Given all my travels, I discovered some helpful tips for long flights to help overcome some of the wear and tear on the body and spirit. In this blog post, I explain that fasting can be helpful in overcoming jetlag when traveling across many time zones. The basic premise is that our human brain have a second “feeding clock” that can over ride our “master clock” when food is scarce. In theory, then, avoiding food for long periods of time (usually 12-16 hours) can reset our “feeding clock” while our biological clock can only adjust a little each day. By not eating on long flights, therefore, you should be able to adjust to new time zones (resetting the feeding clock) more quickly.
Another very helpful aid to long-distance air travel is noise canceling headphones. I’m surprised by how many people on long flights do not have these. These headphones should be essential for all frequent fliers. An airplane in flight makes a tremendous amount of noise. After some time, we get used to it and don’t realize the stress the noise is causing on us. Furthering the problem passengers try to listen to music or watch videos over the airplane noise at high volumes. All that takes a huge toll on our bodies.
I recently splurged and bought a Bose QuietComfort 3. It has been worth every penny. Using these I can survive long flights without nearly the fatigue as before. Other less expensive noise cancelling headphones work well too. The key is to have one. Whenever I briefly take my headphones off in flight, I’m shocked at how loud the airplane actually is.
Save yourself some wear on your body traveling the globe and invest in a noise cancelling headset. You’ll be glad that you did.
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Posted in Uncategorized, tagged Airports, John Song, SDL on November 4, 2012 |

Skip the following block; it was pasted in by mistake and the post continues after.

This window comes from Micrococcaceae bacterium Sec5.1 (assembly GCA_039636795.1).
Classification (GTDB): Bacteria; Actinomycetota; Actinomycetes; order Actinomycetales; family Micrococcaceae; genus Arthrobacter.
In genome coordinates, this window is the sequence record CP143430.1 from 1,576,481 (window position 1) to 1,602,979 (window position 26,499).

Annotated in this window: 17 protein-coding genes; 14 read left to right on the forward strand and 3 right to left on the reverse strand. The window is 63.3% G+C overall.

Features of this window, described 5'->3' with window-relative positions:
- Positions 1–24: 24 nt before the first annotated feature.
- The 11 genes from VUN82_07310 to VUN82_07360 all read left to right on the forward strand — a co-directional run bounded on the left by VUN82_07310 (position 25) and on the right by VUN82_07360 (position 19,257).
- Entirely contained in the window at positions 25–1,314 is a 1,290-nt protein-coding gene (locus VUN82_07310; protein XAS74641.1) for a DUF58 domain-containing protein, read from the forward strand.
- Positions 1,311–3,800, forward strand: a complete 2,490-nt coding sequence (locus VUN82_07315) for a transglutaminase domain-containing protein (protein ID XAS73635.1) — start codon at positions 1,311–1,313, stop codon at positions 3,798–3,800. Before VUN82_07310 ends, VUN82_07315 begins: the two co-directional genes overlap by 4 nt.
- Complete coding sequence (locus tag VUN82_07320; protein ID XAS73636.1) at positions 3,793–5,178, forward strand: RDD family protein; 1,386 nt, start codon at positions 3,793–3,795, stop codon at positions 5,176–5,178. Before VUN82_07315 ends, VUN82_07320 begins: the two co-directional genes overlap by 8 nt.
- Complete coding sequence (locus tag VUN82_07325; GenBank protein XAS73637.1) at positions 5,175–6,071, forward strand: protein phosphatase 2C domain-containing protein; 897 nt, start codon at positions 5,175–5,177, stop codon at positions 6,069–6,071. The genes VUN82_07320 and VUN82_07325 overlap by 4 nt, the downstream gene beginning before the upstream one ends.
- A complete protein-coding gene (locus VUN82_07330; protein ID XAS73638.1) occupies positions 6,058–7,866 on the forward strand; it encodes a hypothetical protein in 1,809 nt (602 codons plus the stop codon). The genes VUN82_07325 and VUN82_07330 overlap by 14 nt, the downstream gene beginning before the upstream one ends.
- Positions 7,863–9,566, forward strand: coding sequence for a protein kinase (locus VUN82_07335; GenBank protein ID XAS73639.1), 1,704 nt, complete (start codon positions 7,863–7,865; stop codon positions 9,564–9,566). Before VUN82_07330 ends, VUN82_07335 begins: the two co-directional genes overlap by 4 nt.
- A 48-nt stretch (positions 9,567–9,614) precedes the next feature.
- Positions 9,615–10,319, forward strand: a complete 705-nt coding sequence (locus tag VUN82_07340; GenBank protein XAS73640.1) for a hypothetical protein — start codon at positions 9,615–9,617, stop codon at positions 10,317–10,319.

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Just returned from a set of very productive work meetings in Vietnam. We held our SDL Social Intelligence Leadership Strategy meeting in our Ho Chi Minh office to lock down our product roadmap for 2013. I’ll blog another time why I occasionally hold these meetings in Vietnam.
In this post, I just want to reflect on how airports can be one of the saddest or the happiest places around.
On my way out, I saw a couple outside sitting on a bench in front of the airport in a full embrace. She buried her head into his shoulders while she visibly sobbed. Any movement by him resulted in her clinging tighter to him. She was Vietnamese, petite and young. I could sense a bit of desperation as she wouldn’t let him go. He was twice her size but looked just as vulnerable at the moment trying to console her. I’m sure he was trying to reassure her about his eventual return.
He had a well-weather face that was red. He had a receding hairline but long hair in the back that touched his shoulders. His hair was completely white. He was publicly emotional and sad, which softened his otherwise coarse appearance. She kept melting tighter and tighter into him. Airports can be a place of miserable good-byes..
Behind them was a big crowd of people waiting for their loved ones or friends to step out of the airport and into their arms. Every time the doors slid open, there was a grasp of anticipation. One middle-aged woman was greeted by screams of her name and an eventual mobbing. These tears were the happy sort.
I walked past, envying all the raw emotions around. The music in my ears made for a music video of life that would be hard to replicate on camera.